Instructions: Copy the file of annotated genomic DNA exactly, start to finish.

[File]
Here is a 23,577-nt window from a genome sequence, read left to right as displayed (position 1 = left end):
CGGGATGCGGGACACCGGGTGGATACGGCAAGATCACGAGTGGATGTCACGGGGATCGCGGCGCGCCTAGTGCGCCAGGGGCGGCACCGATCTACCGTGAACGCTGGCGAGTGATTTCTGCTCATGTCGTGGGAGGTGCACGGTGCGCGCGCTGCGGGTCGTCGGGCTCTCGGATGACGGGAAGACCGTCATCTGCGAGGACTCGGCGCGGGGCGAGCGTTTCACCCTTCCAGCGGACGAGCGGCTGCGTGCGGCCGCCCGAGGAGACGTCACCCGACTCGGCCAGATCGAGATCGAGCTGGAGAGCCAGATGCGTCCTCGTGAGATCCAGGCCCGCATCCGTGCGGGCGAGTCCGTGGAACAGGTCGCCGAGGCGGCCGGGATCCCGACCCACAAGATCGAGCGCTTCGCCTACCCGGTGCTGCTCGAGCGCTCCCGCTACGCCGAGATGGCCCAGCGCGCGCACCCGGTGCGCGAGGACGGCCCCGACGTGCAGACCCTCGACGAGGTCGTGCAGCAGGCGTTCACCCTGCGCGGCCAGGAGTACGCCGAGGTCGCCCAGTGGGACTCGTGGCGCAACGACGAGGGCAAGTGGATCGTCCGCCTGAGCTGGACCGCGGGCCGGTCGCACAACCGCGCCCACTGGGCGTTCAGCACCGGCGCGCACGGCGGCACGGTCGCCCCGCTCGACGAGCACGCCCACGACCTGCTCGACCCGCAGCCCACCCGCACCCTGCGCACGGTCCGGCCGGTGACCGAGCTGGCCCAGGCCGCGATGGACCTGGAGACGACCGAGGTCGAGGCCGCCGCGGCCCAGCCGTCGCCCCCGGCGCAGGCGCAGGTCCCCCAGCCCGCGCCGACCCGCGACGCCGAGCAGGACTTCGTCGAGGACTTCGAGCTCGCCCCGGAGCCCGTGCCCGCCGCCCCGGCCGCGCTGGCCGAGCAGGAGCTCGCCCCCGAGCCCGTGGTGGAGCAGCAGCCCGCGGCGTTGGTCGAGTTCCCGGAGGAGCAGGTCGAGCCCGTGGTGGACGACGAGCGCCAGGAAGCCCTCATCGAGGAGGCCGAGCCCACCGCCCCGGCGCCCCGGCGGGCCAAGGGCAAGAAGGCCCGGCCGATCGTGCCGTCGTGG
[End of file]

Here is a 23,577-nt window from a genome sequence, read left to right as displayed (position 1 = left end):
CGGGATGCGGGACACCGGGTGGATACGGCAAGATCACGAGTGGATGTCACGGGGATCGCGGCGCGCCTAGTGCGCCAGGGGCGGCACCGATCTACCGTGAACGCTGGCGAGTGATTTCTGCTCATGTCGTGGGAGGTGCACGGTGCGCGCGCTGCGGGTCGTCGGGCTCTCGGATGACGGGAAGACCGTCATCTGCGAGGACTCGGCGCGGGGCGAGCGTTTCACCCTTCCAGCGGACGAGCGGCTGCGTGCGGCCGCCCGAGGAGACGTCACCCGACTCGGCCAGATCGAGATCGAGCTGGAGAGCCAGATGCGTCCTCGTGAGATCCAGGCCCGCATCCGTGCGGGCGAGTCCGTGGAACAGGTCGCCGAGGCGGCCGGGATCCCGACCCACAAGATCGAGCGCTTCGCCTACCCGGTGCTGCTCGAGCGCTCCCGCTACGCCGAGATGGCCCAGCGCGCGCACCCGGTGCGCGAGGACGGCCCCGACGTGCAGACCCTCGACGAGGTCGTGCAGCAGGCGTTCACCCTGCGCGGCCAGGAGTACGCCGAGGTCGCCCAGTGGGACTCGTGGCGCAACGACGAGGGCAAGTGGATCGTCCGCCTGAGCTGGACCGCGGGCCGGTCGCACAACCGCGCCCACTGGGCGTTCAGCACCGGCGCGCACGGCGGCACGGTCGCCCCGCTCGACGAGCACGCCCACGACCTGCTCGACCCGCAGCCCACCCGCACCCTGCGCACGGTCCGGCCGGTGACCGAGCTGGCCCAGGCCGCGATGGACCTGGAGACGACCGAGGTCGAGGCCGCCGCGGCCCAGCCGTCGCCCCCGGCGCAGGCGCAGGTCCCCCAGCCCGCGCCGACCCGCGACGCCGAGCAGGACTTCGTCGAGGACTTCGAGCTCGCCCCGGAGCCCGTGCCCGCCGCCCCGGCCGCGCTGGCCGAGCAGGAGCTCGCCCCCGAGCCCGTGGTGGAGCAGCAGCCCGCGGCGTTGGTCGAGTTCCCGGAGGAGCAGGTCGAGCCCGTGGTGGACGACGAGCGCCAGGAAGCCCTCATCGAGGAGGCCGAGCCCACCGCCCCGGCGCCCCGGCGGGCCAAGGGCAAGAAGGCCCGGCCGATCGTGCCGTCGTGG